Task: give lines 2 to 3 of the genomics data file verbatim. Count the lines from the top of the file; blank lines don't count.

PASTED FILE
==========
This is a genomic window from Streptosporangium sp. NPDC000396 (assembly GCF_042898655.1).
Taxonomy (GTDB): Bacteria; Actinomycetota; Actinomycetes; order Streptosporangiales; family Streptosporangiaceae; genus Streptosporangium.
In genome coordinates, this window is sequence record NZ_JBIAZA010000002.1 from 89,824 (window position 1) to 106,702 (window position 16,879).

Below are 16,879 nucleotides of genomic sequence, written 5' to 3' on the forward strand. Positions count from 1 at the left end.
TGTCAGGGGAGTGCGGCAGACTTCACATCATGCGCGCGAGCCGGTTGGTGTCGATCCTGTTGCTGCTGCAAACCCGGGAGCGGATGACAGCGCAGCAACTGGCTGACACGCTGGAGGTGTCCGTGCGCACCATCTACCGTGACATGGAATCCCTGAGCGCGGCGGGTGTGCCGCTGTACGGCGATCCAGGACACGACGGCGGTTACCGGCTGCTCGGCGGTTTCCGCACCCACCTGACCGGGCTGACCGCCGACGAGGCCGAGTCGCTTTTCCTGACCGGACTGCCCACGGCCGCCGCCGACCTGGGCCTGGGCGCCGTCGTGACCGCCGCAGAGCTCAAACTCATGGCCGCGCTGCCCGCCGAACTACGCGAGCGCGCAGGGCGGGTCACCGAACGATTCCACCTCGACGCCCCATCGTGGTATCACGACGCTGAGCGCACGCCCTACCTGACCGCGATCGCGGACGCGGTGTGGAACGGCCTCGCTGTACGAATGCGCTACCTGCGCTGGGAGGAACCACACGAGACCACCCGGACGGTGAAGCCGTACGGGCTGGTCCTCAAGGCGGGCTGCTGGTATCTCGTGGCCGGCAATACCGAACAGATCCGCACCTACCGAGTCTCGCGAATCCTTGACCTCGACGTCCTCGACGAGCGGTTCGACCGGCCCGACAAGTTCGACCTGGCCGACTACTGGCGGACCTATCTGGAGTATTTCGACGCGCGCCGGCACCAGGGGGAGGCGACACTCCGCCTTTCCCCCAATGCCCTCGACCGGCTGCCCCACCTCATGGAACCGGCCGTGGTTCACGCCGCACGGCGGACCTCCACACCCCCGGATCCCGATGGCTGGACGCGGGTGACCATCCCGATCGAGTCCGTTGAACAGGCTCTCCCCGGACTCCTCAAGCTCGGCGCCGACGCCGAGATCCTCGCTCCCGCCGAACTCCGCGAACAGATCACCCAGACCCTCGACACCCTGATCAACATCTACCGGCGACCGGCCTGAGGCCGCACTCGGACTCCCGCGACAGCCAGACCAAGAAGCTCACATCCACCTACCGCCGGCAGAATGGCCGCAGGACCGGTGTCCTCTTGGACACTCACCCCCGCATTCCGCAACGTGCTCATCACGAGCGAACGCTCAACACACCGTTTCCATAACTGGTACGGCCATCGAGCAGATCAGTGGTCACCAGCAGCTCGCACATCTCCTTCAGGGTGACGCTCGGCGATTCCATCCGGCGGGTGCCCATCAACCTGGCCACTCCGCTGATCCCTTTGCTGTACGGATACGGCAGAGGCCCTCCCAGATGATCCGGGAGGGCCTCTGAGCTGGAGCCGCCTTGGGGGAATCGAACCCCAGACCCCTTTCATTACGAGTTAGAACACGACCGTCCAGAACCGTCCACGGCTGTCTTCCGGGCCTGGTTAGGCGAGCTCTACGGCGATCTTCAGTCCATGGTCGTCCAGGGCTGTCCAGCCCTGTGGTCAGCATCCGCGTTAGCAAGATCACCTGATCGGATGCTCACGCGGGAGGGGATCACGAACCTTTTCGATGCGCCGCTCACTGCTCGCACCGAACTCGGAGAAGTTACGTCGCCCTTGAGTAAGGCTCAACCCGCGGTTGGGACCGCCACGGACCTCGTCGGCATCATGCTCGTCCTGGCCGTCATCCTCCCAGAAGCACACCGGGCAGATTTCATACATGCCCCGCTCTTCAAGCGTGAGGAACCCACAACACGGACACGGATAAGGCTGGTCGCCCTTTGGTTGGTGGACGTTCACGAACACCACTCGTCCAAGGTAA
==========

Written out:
Taxonomy (GTDB): Bacteria; Actinomycetota; Actinomycetes; order Streptosporangiales; family Streptosporangiaceae; genus Streptosporangium.
In genome coordinates, this window is sequence record NZ_JBIAZA010000002.1 from 89,824 (window position 1) to 106,702 (window position 16,879).